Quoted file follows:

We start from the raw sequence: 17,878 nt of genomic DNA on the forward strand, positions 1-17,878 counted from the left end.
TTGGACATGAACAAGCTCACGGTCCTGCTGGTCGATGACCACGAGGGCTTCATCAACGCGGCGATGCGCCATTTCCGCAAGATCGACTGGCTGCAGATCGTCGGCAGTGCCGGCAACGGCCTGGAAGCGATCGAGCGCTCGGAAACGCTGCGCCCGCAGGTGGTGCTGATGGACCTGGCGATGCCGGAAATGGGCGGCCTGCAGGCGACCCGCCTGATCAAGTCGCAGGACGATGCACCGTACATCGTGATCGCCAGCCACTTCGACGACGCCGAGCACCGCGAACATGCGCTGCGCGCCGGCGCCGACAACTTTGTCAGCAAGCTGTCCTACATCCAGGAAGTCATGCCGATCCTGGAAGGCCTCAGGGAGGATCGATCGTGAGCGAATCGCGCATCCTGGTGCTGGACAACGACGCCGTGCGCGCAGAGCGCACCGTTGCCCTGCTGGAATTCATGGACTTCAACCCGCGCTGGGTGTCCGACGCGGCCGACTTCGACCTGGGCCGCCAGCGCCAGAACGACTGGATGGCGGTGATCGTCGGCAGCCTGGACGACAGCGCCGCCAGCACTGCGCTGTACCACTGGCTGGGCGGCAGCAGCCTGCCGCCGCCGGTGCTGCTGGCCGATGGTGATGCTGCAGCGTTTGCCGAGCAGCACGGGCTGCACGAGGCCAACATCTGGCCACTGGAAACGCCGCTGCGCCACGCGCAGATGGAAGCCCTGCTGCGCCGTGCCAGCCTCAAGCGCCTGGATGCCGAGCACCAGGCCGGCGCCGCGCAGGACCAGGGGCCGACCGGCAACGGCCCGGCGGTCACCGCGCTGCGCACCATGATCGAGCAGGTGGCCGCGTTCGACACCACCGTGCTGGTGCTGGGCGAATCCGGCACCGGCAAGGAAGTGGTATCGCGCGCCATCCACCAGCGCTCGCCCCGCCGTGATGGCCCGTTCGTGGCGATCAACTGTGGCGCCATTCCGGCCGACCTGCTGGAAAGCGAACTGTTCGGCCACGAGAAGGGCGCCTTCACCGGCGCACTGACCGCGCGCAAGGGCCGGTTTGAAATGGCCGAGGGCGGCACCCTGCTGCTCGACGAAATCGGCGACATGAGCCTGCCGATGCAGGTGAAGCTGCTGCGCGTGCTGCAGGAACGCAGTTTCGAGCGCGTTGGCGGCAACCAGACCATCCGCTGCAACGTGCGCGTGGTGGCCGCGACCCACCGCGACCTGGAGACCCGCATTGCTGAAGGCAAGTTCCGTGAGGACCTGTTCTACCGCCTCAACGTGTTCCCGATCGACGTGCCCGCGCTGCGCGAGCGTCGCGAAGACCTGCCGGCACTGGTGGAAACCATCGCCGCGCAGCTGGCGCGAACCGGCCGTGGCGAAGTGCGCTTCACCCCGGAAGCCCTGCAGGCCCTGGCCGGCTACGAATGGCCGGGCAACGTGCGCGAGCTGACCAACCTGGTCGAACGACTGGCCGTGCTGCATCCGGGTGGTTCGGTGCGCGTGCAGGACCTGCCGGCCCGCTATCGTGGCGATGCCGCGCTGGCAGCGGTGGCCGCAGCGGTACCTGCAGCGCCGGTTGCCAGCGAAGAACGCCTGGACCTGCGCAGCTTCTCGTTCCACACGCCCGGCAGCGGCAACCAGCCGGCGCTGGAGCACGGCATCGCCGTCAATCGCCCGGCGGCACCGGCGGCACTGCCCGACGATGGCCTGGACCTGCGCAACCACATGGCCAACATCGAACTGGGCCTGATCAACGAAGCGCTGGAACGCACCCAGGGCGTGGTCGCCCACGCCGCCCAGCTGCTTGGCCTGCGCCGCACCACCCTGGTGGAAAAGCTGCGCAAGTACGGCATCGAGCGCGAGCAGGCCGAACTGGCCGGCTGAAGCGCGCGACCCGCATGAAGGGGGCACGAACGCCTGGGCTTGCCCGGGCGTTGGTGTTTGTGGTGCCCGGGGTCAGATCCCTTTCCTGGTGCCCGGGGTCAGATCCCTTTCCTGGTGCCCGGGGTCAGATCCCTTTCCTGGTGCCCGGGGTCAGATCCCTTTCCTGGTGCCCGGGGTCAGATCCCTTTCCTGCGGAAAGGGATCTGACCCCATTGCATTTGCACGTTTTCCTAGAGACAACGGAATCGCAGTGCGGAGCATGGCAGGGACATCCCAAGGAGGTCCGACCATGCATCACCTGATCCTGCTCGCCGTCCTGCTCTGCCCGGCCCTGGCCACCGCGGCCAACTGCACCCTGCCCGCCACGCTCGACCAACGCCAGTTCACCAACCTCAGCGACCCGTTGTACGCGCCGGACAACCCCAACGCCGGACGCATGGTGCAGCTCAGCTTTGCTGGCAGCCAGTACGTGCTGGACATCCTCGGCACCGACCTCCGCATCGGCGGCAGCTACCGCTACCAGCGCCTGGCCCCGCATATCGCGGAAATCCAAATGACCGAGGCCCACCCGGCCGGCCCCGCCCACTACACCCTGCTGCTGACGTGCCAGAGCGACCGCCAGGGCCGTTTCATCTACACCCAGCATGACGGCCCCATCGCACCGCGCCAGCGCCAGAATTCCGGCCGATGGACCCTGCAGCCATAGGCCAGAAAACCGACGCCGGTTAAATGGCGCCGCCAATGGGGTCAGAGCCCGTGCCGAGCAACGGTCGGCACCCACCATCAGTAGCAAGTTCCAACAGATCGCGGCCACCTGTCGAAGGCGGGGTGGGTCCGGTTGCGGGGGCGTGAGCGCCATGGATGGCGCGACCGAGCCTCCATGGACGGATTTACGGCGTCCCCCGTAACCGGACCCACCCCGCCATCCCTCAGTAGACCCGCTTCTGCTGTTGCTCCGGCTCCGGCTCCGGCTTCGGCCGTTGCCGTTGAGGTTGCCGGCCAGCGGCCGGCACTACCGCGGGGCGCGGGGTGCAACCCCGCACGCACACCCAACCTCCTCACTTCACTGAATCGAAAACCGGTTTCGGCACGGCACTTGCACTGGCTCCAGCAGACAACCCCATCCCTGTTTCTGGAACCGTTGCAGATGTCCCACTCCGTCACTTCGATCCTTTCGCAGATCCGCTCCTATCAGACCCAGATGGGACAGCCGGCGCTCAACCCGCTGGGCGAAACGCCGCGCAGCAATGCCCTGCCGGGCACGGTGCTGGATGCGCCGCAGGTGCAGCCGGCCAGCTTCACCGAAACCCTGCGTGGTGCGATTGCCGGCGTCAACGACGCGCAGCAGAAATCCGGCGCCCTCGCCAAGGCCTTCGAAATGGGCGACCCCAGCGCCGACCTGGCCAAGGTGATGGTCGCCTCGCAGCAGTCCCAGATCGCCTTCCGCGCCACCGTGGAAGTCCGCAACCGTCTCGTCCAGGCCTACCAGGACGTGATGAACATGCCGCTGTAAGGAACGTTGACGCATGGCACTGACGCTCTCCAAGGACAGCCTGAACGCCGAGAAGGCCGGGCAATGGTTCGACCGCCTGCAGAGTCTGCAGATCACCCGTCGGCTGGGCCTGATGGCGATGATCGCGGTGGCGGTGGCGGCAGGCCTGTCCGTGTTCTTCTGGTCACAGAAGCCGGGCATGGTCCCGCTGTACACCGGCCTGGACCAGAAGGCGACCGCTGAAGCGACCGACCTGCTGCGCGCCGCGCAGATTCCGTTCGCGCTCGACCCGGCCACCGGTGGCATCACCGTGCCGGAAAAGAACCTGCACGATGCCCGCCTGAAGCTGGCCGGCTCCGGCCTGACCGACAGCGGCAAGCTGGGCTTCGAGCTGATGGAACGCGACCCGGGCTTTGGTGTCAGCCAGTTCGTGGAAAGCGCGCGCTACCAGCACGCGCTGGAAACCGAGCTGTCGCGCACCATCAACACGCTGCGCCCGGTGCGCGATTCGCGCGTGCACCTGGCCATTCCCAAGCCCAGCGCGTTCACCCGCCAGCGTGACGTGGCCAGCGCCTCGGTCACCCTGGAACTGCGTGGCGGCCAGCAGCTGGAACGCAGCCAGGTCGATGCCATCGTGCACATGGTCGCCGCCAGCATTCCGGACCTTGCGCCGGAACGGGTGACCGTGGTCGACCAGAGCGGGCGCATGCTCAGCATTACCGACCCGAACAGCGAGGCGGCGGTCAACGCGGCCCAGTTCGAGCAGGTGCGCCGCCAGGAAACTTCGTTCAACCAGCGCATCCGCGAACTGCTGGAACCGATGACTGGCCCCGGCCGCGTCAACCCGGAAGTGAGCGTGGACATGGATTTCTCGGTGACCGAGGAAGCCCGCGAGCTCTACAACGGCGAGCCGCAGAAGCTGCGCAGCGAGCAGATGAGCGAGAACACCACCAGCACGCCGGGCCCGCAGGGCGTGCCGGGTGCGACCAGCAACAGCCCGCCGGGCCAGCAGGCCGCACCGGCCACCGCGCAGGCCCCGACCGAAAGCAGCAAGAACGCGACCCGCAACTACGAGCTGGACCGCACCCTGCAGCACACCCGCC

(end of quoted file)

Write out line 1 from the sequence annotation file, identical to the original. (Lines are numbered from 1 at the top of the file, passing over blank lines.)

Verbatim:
We start from the raw sequence: 17,878 nt of genomic DNA on the forward strand, positions 1-17,878 counted from the left end.